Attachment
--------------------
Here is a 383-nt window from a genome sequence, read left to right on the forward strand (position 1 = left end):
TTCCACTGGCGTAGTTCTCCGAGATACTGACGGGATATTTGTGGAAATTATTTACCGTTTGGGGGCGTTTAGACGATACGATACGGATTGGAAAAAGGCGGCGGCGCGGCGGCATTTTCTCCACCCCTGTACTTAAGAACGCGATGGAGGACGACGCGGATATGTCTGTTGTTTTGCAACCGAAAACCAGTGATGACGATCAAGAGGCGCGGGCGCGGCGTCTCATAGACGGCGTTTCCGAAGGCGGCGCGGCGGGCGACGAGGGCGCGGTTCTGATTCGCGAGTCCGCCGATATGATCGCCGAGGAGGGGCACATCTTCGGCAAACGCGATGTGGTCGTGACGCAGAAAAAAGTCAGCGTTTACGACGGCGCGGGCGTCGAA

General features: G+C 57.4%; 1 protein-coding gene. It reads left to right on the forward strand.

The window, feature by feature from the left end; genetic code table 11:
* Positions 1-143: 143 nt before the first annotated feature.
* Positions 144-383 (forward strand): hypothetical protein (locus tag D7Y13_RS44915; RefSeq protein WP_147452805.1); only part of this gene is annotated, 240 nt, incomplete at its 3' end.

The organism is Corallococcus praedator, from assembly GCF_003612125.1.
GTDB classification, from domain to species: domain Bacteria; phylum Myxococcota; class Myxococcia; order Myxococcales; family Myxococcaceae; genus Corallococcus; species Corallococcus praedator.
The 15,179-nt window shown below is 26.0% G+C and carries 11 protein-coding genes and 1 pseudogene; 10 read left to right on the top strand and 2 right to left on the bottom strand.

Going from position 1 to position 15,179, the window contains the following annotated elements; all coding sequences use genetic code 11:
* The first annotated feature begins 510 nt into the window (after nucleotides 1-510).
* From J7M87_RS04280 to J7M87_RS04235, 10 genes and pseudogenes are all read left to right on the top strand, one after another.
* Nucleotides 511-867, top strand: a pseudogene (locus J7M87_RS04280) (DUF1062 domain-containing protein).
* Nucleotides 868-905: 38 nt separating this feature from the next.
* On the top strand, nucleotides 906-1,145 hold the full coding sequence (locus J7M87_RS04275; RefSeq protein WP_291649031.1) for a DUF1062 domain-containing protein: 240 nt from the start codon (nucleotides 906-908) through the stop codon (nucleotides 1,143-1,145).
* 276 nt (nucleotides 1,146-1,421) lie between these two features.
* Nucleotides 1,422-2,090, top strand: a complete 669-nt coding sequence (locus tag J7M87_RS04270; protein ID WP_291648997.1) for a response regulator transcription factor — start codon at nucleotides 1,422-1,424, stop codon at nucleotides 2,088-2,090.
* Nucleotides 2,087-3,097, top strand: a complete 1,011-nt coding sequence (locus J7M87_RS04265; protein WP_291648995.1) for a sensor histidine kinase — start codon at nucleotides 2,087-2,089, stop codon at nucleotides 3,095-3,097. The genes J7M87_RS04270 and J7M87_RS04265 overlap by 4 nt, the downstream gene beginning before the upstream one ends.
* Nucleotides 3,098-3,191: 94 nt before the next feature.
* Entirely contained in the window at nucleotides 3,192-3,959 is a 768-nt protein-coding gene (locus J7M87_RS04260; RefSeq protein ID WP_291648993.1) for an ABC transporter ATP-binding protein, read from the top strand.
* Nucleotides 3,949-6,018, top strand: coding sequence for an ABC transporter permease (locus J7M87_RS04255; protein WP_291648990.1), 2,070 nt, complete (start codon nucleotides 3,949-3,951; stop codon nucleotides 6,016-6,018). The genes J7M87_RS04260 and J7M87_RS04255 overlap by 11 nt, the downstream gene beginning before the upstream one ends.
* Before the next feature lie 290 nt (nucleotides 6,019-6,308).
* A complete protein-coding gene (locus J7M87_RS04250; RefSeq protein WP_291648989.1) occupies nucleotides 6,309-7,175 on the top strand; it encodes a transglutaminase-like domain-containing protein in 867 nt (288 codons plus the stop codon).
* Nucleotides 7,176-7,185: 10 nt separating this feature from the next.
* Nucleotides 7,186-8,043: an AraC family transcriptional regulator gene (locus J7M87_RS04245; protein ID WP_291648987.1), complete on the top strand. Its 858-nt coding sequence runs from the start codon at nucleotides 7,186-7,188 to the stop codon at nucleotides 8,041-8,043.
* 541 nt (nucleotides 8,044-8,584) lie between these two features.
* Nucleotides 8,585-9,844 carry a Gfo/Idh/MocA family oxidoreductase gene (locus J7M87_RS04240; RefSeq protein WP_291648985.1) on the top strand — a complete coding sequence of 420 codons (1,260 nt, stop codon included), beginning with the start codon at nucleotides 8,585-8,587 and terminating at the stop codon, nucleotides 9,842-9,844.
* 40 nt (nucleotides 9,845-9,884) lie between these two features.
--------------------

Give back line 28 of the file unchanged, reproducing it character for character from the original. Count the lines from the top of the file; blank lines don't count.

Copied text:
* 40 nt (nucleotides 9,845-9,884) lie between these two features.